I have been eyeing the squash blossoms every week at the farmers market. And, as we are getting to the end of the blooming season, I was acutely aware that I needed to get them today.

I love stuffed squash blossoms, squash blossom risotto, and pasta with squash blossoms and saffron. Once they come home with me, they need to be used within a few hours, preferably for a noontime meal to have them as fresh as possible.

For today, stuffing them was the answer. Many preparations for stuffed squash blossoms call for deep-frying them in either a whipped-egg batter or a tempura-like batter, but frying isn't on my current diet. Not for a while, anyway. For me this was a fun challenge to find or create a recipe that wasn't too fattening.

Goat cheese is one of the more healthy cheeses you can get these days, fairly low in fat and full in flavor.  Stuffing the blossoms with that would be delicious.  So, while at the market we looked for goat cheese and stopped at a booth that bore a sign: Fresh Cheese. Sounded promising....  While they didn’t have goat cheese, we did however buy 4 ounces of homemade Rainbow Valley Farmers' fromage blanc - much like mascarpone cheese. While I had been hoping for goat cheese, this was perfect.

Then, as we were walking to the car, we passed another booth that DID have goat cheese. So I looked at the fromage blanc and thought, "I need more cheese!" I bought their plain goat cheese, but not until I had tasted their Mexican-style queso fresco and their baked ricotta. All three were excellent.

Once home, I sought recipe ideas online... I think most of us do this nowadays. We look at multiple recipes, take an idea from this one, another from that, consider what we have in the cupboards and then end up with a recipe that we call our own. That is exactly how this one came about - it is a nice combination of earthy sun-dried tomatoes, basil and cheeses, baked in a casserole until it is all bubbly and the flavors have melded.

I made these in one casserole dish but you will not see them served on the plate.  Like many good dishes of the cucina povera, they aren’t pretty when scooped from the dish and put on a plate.  However, the way to get around this is to place three stuffed blossoms in small oval serving dishes like the ones used for crème brulée. Place that on a larger plate with a salad on the side and it will make for a lovely presentation and perfect light meal!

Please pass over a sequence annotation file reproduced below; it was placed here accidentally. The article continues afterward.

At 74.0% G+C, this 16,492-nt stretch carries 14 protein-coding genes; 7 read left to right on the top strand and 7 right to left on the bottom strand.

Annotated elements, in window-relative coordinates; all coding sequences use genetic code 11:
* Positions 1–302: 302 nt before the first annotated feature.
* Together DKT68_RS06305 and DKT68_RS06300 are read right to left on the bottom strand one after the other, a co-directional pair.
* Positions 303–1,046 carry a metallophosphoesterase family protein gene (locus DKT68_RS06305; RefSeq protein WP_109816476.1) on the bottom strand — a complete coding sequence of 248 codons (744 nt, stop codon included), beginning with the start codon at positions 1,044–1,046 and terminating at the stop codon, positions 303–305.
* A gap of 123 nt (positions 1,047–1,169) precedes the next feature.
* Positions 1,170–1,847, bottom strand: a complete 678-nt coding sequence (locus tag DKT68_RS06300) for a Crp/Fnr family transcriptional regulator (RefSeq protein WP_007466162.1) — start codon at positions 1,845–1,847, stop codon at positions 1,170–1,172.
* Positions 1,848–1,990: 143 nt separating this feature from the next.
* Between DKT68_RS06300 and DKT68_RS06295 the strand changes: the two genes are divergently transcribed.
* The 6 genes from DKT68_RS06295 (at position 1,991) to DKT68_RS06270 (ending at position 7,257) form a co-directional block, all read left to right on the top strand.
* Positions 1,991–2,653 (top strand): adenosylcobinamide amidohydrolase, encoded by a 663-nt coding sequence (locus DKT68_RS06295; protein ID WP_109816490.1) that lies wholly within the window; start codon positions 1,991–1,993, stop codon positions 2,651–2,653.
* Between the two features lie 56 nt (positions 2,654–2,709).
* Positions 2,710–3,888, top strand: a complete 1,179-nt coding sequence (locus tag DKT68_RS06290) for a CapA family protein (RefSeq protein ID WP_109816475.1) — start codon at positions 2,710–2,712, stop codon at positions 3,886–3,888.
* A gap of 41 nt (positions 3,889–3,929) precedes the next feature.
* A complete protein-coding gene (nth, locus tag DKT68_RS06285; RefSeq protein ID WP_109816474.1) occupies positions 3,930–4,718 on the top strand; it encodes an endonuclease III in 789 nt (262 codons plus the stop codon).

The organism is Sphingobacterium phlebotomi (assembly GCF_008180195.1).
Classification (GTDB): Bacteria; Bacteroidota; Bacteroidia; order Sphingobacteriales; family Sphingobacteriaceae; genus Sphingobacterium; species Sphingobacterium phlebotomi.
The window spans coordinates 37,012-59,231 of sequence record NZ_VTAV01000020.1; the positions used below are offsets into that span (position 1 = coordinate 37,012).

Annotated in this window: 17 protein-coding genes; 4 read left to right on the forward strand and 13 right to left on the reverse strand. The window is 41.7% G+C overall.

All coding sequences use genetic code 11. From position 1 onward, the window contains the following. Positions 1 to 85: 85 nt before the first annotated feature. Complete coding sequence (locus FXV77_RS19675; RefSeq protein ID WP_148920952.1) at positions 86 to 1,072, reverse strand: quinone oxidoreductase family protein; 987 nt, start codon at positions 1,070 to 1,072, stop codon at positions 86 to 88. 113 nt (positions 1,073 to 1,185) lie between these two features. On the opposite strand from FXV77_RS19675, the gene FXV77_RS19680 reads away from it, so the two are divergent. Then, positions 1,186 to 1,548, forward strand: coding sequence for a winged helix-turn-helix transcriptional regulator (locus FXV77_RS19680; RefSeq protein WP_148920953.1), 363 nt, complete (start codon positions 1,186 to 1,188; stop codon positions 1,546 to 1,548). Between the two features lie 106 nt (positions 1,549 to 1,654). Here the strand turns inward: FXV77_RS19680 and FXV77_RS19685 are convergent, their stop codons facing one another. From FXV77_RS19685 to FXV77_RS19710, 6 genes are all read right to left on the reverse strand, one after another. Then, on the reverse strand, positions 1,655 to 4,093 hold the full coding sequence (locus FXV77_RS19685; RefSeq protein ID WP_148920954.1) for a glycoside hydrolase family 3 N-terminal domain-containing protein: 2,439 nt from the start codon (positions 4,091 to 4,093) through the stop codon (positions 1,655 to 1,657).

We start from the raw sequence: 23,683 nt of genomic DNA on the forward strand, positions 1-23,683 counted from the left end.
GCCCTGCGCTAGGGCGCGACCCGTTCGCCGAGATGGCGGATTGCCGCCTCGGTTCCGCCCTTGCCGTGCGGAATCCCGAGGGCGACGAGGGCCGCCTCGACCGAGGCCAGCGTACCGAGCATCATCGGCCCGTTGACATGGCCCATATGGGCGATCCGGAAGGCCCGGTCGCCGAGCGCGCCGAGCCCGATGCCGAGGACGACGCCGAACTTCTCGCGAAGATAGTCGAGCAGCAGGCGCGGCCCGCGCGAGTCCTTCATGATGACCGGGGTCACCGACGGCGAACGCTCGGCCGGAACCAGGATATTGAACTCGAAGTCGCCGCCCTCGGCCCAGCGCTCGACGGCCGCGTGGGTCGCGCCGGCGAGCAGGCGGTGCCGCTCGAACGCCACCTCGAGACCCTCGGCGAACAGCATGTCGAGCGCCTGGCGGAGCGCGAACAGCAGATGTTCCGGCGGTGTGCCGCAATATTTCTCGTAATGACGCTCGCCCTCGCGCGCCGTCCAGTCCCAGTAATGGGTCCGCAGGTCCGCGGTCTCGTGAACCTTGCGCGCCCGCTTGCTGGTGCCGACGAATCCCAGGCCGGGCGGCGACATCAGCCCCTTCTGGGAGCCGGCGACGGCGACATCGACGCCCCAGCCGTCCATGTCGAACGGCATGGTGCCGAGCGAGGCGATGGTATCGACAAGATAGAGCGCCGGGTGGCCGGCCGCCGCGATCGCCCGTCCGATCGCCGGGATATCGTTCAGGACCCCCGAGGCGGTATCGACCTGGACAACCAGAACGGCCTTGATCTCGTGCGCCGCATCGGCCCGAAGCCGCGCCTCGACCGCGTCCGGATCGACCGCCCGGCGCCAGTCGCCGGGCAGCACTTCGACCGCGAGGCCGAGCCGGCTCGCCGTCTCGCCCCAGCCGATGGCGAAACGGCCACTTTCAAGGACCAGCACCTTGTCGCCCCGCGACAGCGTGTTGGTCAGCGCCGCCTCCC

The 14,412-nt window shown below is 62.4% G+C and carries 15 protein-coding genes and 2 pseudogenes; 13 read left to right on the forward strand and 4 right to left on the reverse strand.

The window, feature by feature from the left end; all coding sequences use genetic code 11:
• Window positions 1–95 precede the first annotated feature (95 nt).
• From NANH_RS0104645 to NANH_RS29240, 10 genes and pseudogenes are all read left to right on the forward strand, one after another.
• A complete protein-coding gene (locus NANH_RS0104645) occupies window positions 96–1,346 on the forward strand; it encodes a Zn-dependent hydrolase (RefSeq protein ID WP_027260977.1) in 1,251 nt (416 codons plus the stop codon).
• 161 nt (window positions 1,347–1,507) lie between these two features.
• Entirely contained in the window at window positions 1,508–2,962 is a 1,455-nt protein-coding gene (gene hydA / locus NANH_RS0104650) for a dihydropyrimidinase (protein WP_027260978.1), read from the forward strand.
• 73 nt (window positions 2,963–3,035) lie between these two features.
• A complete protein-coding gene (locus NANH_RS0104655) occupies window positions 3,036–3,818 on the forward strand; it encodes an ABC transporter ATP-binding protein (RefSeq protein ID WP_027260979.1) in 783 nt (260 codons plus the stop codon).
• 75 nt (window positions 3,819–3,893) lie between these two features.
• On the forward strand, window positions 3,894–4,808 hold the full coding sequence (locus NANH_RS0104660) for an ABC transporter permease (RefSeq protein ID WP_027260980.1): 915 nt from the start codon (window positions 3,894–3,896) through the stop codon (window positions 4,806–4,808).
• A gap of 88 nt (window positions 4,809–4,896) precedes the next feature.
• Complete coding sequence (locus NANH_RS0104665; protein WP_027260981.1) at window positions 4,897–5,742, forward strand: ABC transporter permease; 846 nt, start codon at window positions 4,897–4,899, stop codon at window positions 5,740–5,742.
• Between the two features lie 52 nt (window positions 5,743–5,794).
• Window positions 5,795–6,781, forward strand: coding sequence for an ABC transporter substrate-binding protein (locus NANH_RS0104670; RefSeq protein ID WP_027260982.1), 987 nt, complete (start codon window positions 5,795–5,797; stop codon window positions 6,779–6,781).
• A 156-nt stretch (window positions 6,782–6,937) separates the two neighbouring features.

Now - after eating a double helping – I, too, am stuffed! 

- David 

Stuffed Squash Blossom Gratin 

3/4 ounce sun-dried tomatoes (not in oil), chopped 
4 teaspoons extra virgin olive oil, divided 
1/3 cup fromage blanc or mascarpone cheese 
1/3 cup fresh goat cheese 
1 tablespoon chopped fresh basil 
3-4 tablespoons milk (fat-free works fine) 
12 large zucchini blossoms, stems trimmed 

Using a spice grinder, small food processor or a mortar and pestle, work tomatoes and 1 teaspoon of olive oil into a paste.  

Mix the cheeses, sun-dried tomato paste and basil in a medium bowl.  Add 3 to 4 tablespoons milk until cheese mixture is smooth and not too thick. Place in a Ziploc storage bag and set aside. 

Preheat oven to 425ºF. 

Use 1 more teaspoon of the olive oil to coat a small baking dish (or, as suggested above, 4 small oval dishes for individual servings).  Carefully, holding one blossom, pipe the cheese filling into the cavity - about 2-3 teaspoons. Close the tops by carefully twisting the petals, as shown.